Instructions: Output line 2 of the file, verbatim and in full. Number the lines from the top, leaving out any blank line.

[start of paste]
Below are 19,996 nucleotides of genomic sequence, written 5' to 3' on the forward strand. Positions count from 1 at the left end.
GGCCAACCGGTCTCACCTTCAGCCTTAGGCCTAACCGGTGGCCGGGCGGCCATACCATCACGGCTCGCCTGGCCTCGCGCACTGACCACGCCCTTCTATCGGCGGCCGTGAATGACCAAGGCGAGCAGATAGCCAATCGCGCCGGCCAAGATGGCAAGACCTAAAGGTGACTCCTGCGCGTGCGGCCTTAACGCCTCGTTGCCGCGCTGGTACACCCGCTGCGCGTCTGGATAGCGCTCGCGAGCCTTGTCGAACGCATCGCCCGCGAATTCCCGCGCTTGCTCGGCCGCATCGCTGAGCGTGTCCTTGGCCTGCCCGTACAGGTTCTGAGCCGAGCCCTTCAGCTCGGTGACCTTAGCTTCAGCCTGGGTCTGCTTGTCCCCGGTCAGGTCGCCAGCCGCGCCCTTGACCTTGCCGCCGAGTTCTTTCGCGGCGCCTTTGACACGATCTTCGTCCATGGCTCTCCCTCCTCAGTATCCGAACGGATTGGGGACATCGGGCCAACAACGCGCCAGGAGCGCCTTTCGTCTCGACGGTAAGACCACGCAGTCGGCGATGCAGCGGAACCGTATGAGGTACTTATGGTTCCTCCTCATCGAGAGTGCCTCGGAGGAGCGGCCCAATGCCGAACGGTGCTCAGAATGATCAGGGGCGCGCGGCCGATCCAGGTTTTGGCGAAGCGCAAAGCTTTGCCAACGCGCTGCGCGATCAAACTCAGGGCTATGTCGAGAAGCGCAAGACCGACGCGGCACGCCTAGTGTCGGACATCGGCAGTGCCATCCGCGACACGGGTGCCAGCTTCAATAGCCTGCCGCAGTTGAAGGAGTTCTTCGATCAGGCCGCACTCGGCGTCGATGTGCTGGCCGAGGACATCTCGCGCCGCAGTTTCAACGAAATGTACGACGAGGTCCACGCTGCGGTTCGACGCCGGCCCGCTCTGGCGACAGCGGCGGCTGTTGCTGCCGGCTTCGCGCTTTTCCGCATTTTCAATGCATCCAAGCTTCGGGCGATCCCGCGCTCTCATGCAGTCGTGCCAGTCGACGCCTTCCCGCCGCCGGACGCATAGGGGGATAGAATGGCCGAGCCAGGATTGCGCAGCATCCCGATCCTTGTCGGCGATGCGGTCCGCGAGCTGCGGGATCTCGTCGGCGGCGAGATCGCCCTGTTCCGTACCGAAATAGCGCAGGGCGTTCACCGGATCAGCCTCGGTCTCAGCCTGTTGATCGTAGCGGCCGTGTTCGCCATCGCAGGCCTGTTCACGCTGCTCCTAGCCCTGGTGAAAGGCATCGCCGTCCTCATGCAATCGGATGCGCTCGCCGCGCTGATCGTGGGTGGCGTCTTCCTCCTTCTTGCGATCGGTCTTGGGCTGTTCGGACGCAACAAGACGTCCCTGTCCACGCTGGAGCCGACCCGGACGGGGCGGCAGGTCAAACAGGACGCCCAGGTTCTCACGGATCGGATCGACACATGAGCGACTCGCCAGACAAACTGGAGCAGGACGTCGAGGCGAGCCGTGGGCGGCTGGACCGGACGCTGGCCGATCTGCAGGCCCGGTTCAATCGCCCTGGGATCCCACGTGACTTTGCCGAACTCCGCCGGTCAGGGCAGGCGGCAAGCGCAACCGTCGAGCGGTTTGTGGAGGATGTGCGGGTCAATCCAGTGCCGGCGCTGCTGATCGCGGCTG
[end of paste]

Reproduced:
GGCCAACCGGTCTCACCTTCAGCCTTAGGCCTAACCGGTGGCCGGGCGGCCATACCATCACGGCTCGCCTGGCCTCGCGCACTGACCACGCCCTTCTATCGGCGGCCGTGAATGACCAAGGCGAGCAGATAGCCAATCGCGCCGGCCAAGATGGCAAGACCTAAAGGTGACTCCTGCGCGTGCGGCCTTAACGCCTCGTTGCCGCGCTGGTACACCCGCTGCGCGTCTGGATAGCGCTCGCGAGCCTTGTCGAACGCATCGCCCGCGAATTCCCGCGCTTGCTCGGCCGCATCGCTGAGCGTGTCCTTGGCCTGCCCGTACAGGTTCTGAGCCGAGCCCTTCAGCTCGGTGACCTTAGCTTCAGCCTGGGTCTGCTTGTCCCCGGTCAGGTCGCCAGCCGCGCCCTTGACCTTGCCGCCGAGTTCTTTCGCGGCGCCTTTGACACGATCTTCGTCCATGGCTCTCCCTCCTCAGTATCCGAACGGATTGGGGACATCGGGCCAACAACGCGCCAGGAGCGCCTTTCGTCTCGACGGTAAGACCACGCAGTCGGCGATGCAGCGGAACCGTATGAGGTACTTATGGTTCCTCCTCATCGAGAGTGCCTCGGAGGAGCGGCCCAATGCCGAACGGTGCTCAGAATGATCAGGGGCGCGCGGCCGATCCAGGTTTTGGCGAAGCGCAAAGCTTTGCCAACGCGCTGCGCGATCAAACTCAGGGCTATGTCGAGAAGCGCAAGACCGACGCGGCACGCCTAGTGTCGGACATCGGCAGTGCCATCCGCGACACGGGTGCCAGCTTCAATAGCCTGCCGCAGTTGAAGGAGTTCTTCGATCAGGCCGCACTCGGCGTCGATGTGCTGGCCGAGGACATCTCGCGCCGCAGTTTCAACGAAATGTACGACGAGGTCCACGCTGCGGTTCGACGCCGGCCCGCTCTGGCGACAGCGGCGGCTGTTGCTGCCGGCTTCGCGCTTTTCCGCATTTTCAATGCATCCAAGCTTCGGGCGATCCCGCGCTCTCATGCAGTCGTGCCAGTCGACGCCTTCCCGCCGCCGGACGCATAGGGGGATAGAATGGCCGAGCCAGGATTGCGCAGCATCCCGATCCTTGTCGGCGATGCGGTCCGCGAGCTGCGGGATCTCGTCGGCGGCGAGATCGCCCTGTTCCGTACCGAAATAGCGCAGGGCGTTCACCGGATCAGCCTCGGTCTCAGCCTGTTGATCGTAGCGGCCGTGTTCGCCATCGCAGGCCTGTTCACGCTGCTCCTAGCCCTGGTGAAAGGCATCGCCGTCCTCATGCAATCGGATGCGCTCGCCGCGCTGATCGTGGGTGGCGTCTTCCTCCTTCTTGCGATCGGTCTTGGGCTGTTCGGACGCAACAAGACGTCCCTGTCCACGCTGGAGCCGACCCGGACGGGGCGGCAGGTCAAACAGGACGCCCAGGTTCTCACGGATCGGATCGACACATGAGCGACTCGCCAGACAAACTGGAGCAGGACGTCGAGGCGAGCCGTGGGCGGCTGGACCGGACGCTGGCCGATCTGCAGGCCCGGTTCAATCGCCCTGGGATCCCACGTGACTTTGCCGAACTCCGCCGGTCAGGGCAGGCGGCAAGCGCAACCGTCGAGCGGTTTGTGGAGGATGTGCGGGTCAATCCAGTGCCGGCGCTGCTGATCGCGGCTG